According to the recently released third-quarter Commercial Insurance Market Index — reflecting market observations of the largest commercial insurance brokers across the nation — commercial insurance premium rates increased last quarter for all account sizes and across all property/casualty lines. In addition, the Index may show some of the first hard national evidence of market fallout from the September 11 attack.
The Council of Insurance Agents + Brokers President Ken Crerar said, “The September 11 terrorist attack on the World Trade Center adds fuel to the harder market trends we have observed for over a year now. I believe our members are reporting a significant trend in the marketplace.”
The Index, a service of The Council, shows the majority of third-quarter increases are in the 10-30 percent harder market range. However, a number of third-quarter Index respondents reported increases between 30-50 percent — and a few saw even higher price increases in property, umbrella, and business interruption coverage. Some respondents observed renewal increases of 100 percent or more.
The Index showed no third-quarter decrease in any of eight commercial insurance lines: auto, workers’ compensation, property, general liability, umbrella, reinsurance, business interruption and aviation. Past reports have shown some slight softness in some regions for workers’ compensation.
To capture the impact of the Sept. 11 events, members were asked some open-ended questions about specific problems they were encountering in the market. “The comments are revealing,” Crerar said. “There is some confusion in the market while insurers evaluate the recent event’s impact on their capacity and appetite for underwriting.”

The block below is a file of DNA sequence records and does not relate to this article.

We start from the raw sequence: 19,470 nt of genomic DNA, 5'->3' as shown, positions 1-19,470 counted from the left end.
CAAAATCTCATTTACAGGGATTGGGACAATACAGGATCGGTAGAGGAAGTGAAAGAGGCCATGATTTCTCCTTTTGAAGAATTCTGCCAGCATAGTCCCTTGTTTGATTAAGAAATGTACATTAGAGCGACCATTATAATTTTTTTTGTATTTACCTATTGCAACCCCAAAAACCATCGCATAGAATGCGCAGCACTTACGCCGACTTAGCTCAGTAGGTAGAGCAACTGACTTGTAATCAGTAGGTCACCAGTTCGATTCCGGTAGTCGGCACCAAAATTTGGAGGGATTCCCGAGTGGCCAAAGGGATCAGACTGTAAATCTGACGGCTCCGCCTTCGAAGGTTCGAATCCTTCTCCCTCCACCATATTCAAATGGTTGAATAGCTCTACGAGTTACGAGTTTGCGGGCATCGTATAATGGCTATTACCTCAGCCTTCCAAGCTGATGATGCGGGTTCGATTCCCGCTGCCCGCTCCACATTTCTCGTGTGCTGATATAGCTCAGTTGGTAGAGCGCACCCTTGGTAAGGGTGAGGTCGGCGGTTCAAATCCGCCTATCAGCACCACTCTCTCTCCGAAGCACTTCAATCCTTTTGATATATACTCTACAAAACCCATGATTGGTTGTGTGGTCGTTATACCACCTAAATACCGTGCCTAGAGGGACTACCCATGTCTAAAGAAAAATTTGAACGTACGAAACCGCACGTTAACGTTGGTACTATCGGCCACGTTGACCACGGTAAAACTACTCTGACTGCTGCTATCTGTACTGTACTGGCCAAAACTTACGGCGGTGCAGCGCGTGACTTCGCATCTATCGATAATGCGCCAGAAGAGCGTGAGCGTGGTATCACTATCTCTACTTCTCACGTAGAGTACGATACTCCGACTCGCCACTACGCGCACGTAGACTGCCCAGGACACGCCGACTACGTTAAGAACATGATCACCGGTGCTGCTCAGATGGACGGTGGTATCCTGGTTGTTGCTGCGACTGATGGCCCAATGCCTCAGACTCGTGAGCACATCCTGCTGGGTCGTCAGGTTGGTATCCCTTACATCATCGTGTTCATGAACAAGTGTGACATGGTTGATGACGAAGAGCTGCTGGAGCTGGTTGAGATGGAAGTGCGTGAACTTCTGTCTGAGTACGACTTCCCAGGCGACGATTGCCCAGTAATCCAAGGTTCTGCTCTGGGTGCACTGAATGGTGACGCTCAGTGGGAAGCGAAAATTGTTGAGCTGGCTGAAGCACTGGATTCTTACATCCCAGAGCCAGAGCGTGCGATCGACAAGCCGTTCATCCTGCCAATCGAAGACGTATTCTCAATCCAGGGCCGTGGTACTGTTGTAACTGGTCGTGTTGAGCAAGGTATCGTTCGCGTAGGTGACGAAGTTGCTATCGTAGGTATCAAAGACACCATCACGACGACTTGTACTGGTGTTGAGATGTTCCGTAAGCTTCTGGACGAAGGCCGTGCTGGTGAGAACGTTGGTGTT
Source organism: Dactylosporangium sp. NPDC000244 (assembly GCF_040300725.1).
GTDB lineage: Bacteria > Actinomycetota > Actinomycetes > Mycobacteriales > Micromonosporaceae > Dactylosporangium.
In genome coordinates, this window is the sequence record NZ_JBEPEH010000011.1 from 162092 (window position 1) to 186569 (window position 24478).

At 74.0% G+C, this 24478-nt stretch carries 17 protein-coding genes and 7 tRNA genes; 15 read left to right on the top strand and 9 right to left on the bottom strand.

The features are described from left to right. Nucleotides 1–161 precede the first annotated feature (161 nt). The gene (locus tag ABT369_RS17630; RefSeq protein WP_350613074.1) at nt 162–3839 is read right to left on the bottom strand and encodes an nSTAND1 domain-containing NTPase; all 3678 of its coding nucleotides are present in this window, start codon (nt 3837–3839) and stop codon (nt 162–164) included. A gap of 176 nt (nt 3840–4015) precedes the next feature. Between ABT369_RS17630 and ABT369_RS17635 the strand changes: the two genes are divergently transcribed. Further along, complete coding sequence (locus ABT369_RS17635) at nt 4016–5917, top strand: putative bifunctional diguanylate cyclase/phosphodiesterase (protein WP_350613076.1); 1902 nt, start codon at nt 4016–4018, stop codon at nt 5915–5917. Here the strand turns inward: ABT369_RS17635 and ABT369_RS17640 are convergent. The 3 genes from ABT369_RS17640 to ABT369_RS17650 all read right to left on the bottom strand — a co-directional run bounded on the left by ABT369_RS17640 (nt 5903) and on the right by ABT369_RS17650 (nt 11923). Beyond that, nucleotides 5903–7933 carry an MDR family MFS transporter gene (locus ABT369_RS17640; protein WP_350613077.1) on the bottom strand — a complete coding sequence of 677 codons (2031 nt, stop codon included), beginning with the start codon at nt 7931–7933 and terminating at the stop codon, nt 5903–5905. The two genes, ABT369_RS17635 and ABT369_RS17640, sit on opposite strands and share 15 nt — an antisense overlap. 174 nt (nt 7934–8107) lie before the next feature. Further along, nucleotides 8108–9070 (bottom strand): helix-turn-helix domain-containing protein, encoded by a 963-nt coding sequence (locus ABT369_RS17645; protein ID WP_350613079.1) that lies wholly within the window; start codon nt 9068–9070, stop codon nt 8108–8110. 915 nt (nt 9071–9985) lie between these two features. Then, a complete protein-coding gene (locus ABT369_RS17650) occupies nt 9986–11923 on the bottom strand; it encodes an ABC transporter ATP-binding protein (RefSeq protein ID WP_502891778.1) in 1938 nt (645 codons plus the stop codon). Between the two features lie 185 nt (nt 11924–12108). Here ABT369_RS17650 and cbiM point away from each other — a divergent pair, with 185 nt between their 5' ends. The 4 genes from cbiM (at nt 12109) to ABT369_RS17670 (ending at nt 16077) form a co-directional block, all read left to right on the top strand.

A majority of brokers reported serious problems in the property market and with umbrella coverage since the Sept. 11 attack. As one broker said, “September 11 made things go wild. Property went crazy, especially for large values or where reinsurance is involved. We have also seen larger increases in other lines, particularly workers’ compensation, umbrella and large casualty accounts.”
Perhaps most significant is that problems brokers identified are not limited to a few lines. Capacity is an issue for a range of coverages, including property (particularly habitational); aviation and airports; contractors; all types of trucking; reinsurance; nursing homes and catastrophe. While capacity was already shrinking for some of these lines, today’s market is making it even more difficult to place most commercial insurance.
While some respondents said increased reinsurance capacity and rates were affecting renewals, “the full impact of reinsurance increases on the primary market will not be fully felt until reinsurance treaties are renegotiated — beginning in January 2002,” Crerar said.
The Index has tracked premium rates since the last quarter of 1999, when a hardening of the commercial insurance market first began to surface. Through the Index, The Council documents trends in property/casualty premium rates throughout the U.S. and by region. The third-quarter 2001 survey, covering the period from July 1-Oct. 1, 2001, was sent to 250 Council member firms throughout the U.S. Third-quarter results are based on 108 responses from all regions.
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